Former Bolivian President Evo Morales holds a news conference in Buenos Aires.

Mexico will ask a United Nations court to settle a simmering diplomatic dispute with Bolivia, which it says is harassing allies of ousted President Evo Morales at its embassy in La Paz.

The government will submit a complaint to the International Court of Justice, a UN body based in the Hague, claiming Bolivia is violating diplomatic norms by surrounding its embassy with security forces, Mexican Foreign Minister Marcelo Ebrard said.

A group of Morales' allies have been holed up in the embassy since last month when they were granted asylum by Mexico. Bolivia's new government, which took power after Morales was ousted by the military last month, has issued arrest warrants for four of them, Ebrard said.

"We're reaching out to the entire international community because even during the worst moments of the military coups of the 1970s and 80s, the integrity of the Mexican embassies or residences were not at risk," Ebrard said at a press conference in Mexico City Thursday.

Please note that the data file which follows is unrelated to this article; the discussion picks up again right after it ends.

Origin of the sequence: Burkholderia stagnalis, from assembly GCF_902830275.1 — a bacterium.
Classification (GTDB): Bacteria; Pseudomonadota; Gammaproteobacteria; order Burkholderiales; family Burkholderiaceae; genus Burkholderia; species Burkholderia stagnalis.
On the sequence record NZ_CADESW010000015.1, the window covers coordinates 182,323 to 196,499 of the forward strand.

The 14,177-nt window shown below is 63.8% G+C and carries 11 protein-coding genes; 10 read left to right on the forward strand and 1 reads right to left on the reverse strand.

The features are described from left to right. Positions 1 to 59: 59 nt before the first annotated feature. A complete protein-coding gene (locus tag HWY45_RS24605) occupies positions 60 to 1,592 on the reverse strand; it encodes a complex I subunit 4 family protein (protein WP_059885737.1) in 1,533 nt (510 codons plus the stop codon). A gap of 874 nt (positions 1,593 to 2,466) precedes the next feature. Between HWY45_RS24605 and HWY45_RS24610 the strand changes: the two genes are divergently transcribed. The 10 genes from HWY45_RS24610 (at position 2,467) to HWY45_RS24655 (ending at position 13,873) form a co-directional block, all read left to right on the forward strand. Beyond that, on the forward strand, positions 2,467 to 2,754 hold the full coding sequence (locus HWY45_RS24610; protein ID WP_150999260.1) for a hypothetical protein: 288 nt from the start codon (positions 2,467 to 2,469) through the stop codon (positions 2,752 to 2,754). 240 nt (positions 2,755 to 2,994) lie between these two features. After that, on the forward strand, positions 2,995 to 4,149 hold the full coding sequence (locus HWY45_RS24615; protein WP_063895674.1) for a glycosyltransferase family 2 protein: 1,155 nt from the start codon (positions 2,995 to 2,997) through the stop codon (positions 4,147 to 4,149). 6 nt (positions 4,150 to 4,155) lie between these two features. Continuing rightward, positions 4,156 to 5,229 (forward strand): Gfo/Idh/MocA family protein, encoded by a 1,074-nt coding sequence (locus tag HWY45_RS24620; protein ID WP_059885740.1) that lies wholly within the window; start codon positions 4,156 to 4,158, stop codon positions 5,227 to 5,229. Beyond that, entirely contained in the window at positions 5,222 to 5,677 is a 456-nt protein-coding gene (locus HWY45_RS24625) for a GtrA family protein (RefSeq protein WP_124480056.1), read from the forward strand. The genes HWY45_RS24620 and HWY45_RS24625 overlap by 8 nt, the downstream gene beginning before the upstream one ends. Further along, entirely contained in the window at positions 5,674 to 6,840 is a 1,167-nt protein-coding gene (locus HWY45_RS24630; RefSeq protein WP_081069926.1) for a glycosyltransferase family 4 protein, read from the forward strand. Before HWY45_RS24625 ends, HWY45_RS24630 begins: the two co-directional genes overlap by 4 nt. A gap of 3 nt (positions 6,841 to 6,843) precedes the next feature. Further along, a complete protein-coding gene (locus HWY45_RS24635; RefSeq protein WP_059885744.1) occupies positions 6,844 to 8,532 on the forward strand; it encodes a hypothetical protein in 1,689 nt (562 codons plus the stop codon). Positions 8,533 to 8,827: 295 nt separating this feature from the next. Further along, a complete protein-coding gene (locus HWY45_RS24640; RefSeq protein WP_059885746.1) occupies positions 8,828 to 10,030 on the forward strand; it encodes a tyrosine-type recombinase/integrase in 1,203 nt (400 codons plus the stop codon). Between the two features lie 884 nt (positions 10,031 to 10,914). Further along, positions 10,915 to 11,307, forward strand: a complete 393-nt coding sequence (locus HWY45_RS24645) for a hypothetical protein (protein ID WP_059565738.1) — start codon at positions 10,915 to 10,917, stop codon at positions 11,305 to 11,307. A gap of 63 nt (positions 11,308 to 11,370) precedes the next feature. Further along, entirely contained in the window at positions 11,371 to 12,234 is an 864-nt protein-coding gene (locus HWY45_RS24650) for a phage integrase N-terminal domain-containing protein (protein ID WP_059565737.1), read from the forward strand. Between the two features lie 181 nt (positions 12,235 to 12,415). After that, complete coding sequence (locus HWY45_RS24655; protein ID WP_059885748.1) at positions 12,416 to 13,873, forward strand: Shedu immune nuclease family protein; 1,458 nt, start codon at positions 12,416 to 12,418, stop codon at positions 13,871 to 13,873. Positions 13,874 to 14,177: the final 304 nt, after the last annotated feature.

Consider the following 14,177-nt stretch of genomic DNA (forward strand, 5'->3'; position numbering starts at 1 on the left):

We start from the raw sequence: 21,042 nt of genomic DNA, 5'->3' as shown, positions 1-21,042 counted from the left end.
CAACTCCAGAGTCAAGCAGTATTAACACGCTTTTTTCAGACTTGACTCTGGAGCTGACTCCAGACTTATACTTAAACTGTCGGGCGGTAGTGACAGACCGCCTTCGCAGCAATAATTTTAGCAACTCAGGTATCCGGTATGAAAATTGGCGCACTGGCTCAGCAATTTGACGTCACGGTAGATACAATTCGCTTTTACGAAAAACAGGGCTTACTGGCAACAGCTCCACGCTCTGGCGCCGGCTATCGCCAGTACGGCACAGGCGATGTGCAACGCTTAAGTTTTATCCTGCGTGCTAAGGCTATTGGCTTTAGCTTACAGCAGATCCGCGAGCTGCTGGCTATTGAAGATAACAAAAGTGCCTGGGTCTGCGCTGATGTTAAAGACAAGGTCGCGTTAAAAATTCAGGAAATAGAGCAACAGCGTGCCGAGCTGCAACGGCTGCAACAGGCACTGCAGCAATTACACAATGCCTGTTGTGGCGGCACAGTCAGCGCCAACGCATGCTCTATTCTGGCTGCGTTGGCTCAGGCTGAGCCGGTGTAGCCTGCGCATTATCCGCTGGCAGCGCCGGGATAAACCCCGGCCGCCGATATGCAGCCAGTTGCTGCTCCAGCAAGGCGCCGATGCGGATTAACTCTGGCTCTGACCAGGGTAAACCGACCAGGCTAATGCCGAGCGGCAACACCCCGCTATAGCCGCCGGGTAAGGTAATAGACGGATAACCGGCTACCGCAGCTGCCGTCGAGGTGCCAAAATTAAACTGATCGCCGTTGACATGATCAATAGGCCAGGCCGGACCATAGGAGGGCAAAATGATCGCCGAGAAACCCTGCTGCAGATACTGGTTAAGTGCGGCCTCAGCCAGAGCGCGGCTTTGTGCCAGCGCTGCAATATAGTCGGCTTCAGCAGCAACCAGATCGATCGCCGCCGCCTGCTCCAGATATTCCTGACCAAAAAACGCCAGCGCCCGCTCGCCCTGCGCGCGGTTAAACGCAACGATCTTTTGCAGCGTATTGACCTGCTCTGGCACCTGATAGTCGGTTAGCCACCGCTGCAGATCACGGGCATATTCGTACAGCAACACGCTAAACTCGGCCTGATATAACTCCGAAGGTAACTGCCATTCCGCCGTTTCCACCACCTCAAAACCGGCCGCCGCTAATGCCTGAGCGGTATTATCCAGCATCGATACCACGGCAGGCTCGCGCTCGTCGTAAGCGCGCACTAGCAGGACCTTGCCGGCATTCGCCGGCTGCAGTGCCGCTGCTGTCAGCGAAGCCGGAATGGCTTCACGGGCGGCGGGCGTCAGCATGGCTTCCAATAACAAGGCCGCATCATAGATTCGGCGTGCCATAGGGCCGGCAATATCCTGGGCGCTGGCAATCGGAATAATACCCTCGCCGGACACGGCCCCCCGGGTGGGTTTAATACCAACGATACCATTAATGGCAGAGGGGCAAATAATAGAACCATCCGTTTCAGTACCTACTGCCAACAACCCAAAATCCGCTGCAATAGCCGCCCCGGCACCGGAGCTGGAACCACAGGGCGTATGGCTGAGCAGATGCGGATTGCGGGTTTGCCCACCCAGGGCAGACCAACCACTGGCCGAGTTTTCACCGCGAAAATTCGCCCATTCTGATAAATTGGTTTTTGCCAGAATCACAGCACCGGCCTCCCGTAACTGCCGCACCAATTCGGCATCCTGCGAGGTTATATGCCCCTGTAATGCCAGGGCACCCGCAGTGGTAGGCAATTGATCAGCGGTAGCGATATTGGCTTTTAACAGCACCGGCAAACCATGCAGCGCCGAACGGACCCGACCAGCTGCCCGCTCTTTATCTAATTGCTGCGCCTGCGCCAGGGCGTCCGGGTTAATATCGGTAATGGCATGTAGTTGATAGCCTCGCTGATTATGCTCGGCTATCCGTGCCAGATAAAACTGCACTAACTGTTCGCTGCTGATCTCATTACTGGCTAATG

Diplomatic relations between the countries have deteriorated since Mexico gave refuge to Morales when he was forced to resign amid nationwide unrest in the wake of an election victory widely seen as flawed. Morales later relocated to Argentina.

Tensions began to rise again Monday when Bolivia sent about 90 police officers and soldiers to surround the embassy, compared with no more than 6 normally, Ebrard said.

A day later Bolivia's Deputy Minister of Public Security Wilson Santamaria denied claims of harassment, but demanded Mexico turn over those facing arrest, according to a statement posted on Twitter.

The Andean country of 11 million has been wracked by crisis since the Oct. 20 election, which was marred by several irregularities, according to a team from the Organization of American States. The government of President Jeanine Anez has said it will organize new elections, but it hasn't yet set a date.

Bloomberg